Wye Valley Brewery, Dorothy Goodbody's Country Ale
Rich, wholesome and sweet, with hints of raisin and port; it’s a delicious strong, balanced, smooth bitter.
Wye Valley Brewery is based not far from us, in Herefordshire, a county more famed for its cider making prowess. The current brewery location (they've had to move twice since being founded in 1985 to cope with demand) is a former Symonds cider plant. Symonds are the folks who invented Scrumpy Jack, now a part of Bulmers, which in turn is owned by Heineken. In order to purchase the site Wye Valley Brewery had to agree to never produce cider there. It was a waste of paper as Peter Amor, the founder of Wye Valley Brewery and ex-Guiness brewer only ever had his eyes set on becoming one of Britain's leading cask ale producing, independent micro-breweries, a feat he has almost certainly achieved since then.
Wye Valley are one of a clutch of breweries formed in the 80s that laid the groundwork for many of the newer breweries over the last 30 years. But Peter Amor did more than just lead the way by brewing great beer. He was also chairman of the Society of Independent Brewers (SIBA) which has been a key player in the growth of British breweries. In 2002, after completing his brewing training at Young's Brewery in Wandsworth, Peter's son Vernon took over as our managing director.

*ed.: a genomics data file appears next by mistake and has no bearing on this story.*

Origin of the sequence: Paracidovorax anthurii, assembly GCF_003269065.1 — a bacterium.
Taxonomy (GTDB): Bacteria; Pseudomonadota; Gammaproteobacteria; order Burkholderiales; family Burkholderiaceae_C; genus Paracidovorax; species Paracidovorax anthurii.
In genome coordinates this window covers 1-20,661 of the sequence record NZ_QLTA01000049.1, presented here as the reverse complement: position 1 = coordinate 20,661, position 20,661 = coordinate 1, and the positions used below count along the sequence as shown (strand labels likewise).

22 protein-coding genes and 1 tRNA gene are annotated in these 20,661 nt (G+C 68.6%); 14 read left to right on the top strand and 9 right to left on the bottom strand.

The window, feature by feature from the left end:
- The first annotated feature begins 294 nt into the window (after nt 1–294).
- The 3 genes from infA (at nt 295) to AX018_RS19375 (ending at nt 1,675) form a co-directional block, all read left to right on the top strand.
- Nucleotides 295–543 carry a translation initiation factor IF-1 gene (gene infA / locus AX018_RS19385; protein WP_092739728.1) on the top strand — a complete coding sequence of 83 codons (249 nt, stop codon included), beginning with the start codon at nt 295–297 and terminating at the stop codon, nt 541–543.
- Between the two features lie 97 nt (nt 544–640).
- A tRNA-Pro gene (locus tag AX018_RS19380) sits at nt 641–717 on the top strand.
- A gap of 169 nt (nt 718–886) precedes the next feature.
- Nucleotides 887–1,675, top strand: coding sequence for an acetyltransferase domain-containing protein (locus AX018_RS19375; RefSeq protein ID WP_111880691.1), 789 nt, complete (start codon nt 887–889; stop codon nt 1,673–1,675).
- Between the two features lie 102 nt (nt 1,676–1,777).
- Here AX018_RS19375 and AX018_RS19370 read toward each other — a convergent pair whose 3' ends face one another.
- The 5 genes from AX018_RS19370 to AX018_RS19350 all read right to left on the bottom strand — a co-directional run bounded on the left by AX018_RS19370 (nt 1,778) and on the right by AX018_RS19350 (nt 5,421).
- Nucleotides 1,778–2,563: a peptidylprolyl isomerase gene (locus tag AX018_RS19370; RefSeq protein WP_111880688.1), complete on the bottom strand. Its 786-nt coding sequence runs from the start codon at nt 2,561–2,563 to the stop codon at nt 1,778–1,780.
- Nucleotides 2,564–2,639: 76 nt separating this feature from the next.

Herefordshire competes with Kent as the UK's most prestigious hop growing region and Wye Valley make the most of it by sourcing 85% of their hops from farms within a 7 mile radius of the brewery. The water is also drawn from a well on site, although only in the morning as the chemical balance changes by the afternoon. The smallest things matter in brewing.
Whilst the water and hops undoubtedly play their part in what is a special beer this week, it is the malts that take centre stage. Dorothy Goodbody's Country Ale was supposedly inspired by the summer harvest… "fields of barley ripening in the sunshine; hops climbing up bines in late summer" but it's definitely a drink for when that sun has gone down. Rich, wholesome and sweet, with hints of raisin and port; it's a delicious strong, balanced, smooth bitter.
The old school bottle design, reminiscent of the bomber girls drawn on to the noses of World War II aircraft (which we quite like), might lead some to believe this is going to be an old school, brown beer. Think again.